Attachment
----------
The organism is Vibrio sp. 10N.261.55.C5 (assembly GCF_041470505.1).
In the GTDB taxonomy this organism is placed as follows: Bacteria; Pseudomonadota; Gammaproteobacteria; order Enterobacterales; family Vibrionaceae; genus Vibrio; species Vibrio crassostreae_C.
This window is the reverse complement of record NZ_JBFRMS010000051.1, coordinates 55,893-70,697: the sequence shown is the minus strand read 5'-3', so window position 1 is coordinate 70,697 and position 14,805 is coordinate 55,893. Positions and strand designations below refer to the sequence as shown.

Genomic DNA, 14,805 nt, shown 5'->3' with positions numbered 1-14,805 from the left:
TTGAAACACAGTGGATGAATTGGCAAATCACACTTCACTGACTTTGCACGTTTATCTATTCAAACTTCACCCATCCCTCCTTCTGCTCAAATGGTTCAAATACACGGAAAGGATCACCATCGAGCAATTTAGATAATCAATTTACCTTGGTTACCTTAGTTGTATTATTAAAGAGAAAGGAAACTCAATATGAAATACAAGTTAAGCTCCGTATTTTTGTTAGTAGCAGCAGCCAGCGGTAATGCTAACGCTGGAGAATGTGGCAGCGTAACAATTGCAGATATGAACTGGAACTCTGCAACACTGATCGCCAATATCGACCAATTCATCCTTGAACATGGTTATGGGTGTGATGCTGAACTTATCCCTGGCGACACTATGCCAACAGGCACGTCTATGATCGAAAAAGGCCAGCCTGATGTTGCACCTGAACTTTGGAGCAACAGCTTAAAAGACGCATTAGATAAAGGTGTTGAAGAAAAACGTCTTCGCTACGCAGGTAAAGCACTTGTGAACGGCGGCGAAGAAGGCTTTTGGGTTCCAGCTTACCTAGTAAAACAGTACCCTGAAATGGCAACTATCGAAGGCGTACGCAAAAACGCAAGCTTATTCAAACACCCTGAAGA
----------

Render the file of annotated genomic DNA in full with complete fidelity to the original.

The organism is Vibrio sp. 10N.261.55.C5 (assembly GCF_041470505.1).
In the GTDB taxonomy this organism is placed as follows: Bacteria; Pseudomonadota; Gammaproteobacteria; order Enterobacterales; family Vibrionaceae; genus Vibrio; species Vibrio crassostreae_C.
This window is the reverse complement of record NZ_JBFRMS010000051.1, coordinates 55,893-70,697: the sequence shown is the minus strand read 5'-3', so window position 1 is coordinate 70,697 and position 14,805 is coordinate 55,893. Positions and strand designations below refer to the sequence as shown.

Genomic DNA, 14,805 nt, shown 5'->3' with positions numbered 1-14,805 from the left:
TTGAAACACAGTGGATGAATTGGCAAATCACACTTCACTGACTTTGCACGTTTATCTATTCAAACTTCACCCATCCCTCCTTCTGCTCAAATGGTTCAAATACACGGAAAGGATCACCATCGAGCAATTTAGATAATCAATTTACCTTGGTTACCTTAGTTGTATTATTAAAGAGAAAGGAAACTCAATATGAAATACAAGTTAAGCTCCGTATTTTTGTTAGTAGCAGCAGCCAGCGGTAATGCTAACGCTGGAGAATGTGGCAGCGTAACAATTGCAGATATGAACTGGAACTCTGCAACACTGATCGCCAATATCGACCAATTCATCCTTGAACATGGTTATGGGTGTGATGCTGAACTTATCCCTGGCGACACTATGCCAACAGGCACGTCTATGATCGAAAAAGGCCAGCCTGATGTTGCACCTGAACTTTGGAGCAACAGCTTAAAAGACGCATTAGATAAAGGTGTTGAAGAAAAACGTCTTCGCTACGCAGGTAAAGCACTTGTGAACGGCGGCGAAGAAGGCTTTTGGGTTCCAGCTTACCTAGTAAAACAGTACCCTGAAATGGCAACTATCGAAGGCGTACGCAAAAACGCAAGCTTATTCAAACACCCTGAAGA